Two sermons

Sunday March 24 is the 44th anniversary of the assassination of Salvadoran archbishop Oscar Romero.  For this year's post commemorating the anniversary of Romero's martyrdom, we listen to Romero's voice in sermons he gave on the final two days of his life.

On Sunday March 23, 1980, the archbishop preached his Sunday sermon which was broadcast by radio throughout the country.  

His homily concluded with these powerful words:

I would like to make an appeal especially to the men of the army, and concretely to the National Guard, the police, and the troops. Brothers, you are of part of our own people. You are killing your own brother and sister campesinos, and against any order a man may give to kill, God’s law must prevail: «You shall not kill!»

No soldier is obliged to obey an order against the law of God.  No one has to observe an immoral law.

It is time now for you to reclaim your conscience and to obey your conscience rather than the command to sin.

The church defends the rights of God, the law of God, and the dignity of the human person and therefore cannot remain silent before such great abominations. We want the government to understand well that the reforms are worth nothing if they are stained with so much blood.

In the name of God, then, and in the name of this suffering people, whose laments rise up each day more tumultuously toward heaven, I beg you, I beseech you, I order you in the name of God: stop the repression!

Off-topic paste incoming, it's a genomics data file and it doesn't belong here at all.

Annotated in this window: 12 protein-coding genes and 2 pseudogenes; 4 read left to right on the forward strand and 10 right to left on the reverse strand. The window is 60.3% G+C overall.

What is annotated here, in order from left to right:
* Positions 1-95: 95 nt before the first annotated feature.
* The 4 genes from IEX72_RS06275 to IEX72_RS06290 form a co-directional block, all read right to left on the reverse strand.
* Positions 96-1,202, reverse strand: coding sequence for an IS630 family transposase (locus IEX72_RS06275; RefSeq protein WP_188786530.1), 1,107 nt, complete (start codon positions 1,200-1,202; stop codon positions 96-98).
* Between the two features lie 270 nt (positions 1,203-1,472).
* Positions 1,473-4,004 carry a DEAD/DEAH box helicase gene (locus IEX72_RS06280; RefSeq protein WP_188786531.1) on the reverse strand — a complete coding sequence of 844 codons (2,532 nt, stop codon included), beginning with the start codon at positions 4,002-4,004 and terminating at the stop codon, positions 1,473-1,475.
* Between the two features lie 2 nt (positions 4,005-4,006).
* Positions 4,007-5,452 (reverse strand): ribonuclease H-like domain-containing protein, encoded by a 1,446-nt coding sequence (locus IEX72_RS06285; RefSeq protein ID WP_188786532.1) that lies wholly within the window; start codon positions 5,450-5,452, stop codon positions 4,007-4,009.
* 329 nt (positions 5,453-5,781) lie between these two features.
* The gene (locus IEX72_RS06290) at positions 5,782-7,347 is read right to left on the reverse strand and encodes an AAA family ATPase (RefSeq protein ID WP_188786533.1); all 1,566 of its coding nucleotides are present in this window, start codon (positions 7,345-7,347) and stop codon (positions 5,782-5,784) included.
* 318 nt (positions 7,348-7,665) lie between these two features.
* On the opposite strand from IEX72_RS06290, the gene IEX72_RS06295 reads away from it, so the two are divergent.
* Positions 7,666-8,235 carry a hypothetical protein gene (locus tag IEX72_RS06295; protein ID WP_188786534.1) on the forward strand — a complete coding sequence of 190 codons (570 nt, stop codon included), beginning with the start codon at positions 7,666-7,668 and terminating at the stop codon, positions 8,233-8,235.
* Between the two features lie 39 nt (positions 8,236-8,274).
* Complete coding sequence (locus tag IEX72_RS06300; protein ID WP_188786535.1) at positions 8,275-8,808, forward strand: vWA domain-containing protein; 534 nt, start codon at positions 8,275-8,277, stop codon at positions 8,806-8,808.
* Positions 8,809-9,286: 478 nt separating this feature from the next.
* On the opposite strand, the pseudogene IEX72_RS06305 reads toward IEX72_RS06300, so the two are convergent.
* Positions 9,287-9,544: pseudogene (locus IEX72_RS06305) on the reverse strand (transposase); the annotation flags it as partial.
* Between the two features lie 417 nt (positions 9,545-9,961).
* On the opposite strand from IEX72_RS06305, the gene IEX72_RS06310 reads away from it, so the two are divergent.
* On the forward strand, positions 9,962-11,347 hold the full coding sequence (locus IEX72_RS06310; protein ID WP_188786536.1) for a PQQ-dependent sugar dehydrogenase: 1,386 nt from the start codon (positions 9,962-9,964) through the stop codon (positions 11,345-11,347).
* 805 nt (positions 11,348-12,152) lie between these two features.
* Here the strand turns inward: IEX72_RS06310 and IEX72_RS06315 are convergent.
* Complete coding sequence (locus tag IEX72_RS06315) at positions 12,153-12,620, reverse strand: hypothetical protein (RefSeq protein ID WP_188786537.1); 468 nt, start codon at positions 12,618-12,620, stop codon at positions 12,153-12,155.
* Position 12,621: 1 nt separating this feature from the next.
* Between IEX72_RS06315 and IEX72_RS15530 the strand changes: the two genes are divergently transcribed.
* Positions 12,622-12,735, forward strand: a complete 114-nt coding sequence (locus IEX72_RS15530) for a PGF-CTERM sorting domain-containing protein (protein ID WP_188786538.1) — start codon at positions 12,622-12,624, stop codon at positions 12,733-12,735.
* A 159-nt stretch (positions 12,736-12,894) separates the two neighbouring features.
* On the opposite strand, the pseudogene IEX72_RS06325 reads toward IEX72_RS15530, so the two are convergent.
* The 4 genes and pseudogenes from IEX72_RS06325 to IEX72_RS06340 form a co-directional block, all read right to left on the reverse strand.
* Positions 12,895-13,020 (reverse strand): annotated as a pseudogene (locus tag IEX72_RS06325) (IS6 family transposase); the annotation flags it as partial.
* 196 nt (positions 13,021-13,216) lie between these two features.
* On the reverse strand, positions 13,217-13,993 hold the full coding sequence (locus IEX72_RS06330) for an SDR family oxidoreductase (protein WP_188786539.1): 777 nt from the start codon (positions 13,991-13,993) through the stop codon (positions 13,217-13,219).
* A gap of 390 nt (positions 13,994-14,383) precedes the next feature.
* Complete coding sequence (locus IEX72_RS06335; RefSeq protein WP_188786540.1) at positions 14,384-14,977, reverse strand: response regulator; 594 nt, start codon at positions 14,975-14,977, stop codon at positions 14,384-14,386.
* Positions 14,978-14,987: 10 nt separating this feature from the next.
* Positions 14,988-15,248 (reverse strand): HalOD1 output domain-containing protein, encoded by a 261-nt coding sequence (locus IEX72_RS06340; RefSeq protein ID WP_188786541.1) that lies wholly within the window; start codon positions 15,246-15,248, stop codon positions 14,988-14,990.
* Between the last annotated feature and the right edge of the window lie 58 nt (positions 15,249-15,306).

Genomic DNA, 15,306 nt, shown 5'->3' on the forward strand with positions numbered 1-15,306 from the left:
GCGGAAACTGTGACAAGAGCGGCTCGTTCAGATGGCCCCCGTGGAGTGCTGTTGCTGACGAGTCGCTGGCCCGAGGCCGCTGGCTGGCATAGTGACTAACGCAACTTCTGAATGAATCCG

You can listen to Romero speak that final section of his sermon here: 

Full audio and Spanish and English transcripts of the entire sermon preached that Sunday are available here from the RomeroTrust. 

That sermon signed Romero's death warrant.  Carlos Dada, in a piece in El Faro titled A 5 Millimeter Hole, describes the decision to include that fateful command in the sermon.  Romero had spent three years as archbishop  being the voice for the voiceless poor in El Salvador who had spent decades being oppressed by El Salvador's military and wealthy oligarchy.  When Romero demanded in the March 23 sermon that soldiers disobey unjust orders to kill, the decision was made to eliminate him.   

The following day, archbishop Romero was saying mass in the chapel at Divina Providencia cancer hospital.  You can listen to the final 50 seconds of his sermon and hear the gunshot which ended Romero's life here: 

The English language translation of this final sermon is found here.

You can also listen to this BBC interview with Milagro Granados, the journalist who was in the chapel and made that recording of the final moments of Romero's life.

44 years later, Saint Oscar Romero's life and example continue to point to the roots of justice found in solidarity with victims and the poor.

For much more about Oscar Romero's life and death and his ongoing impact in El Salvador, there are dozens of posts in El Salvador Perspectives using the tag "Oscar Romero"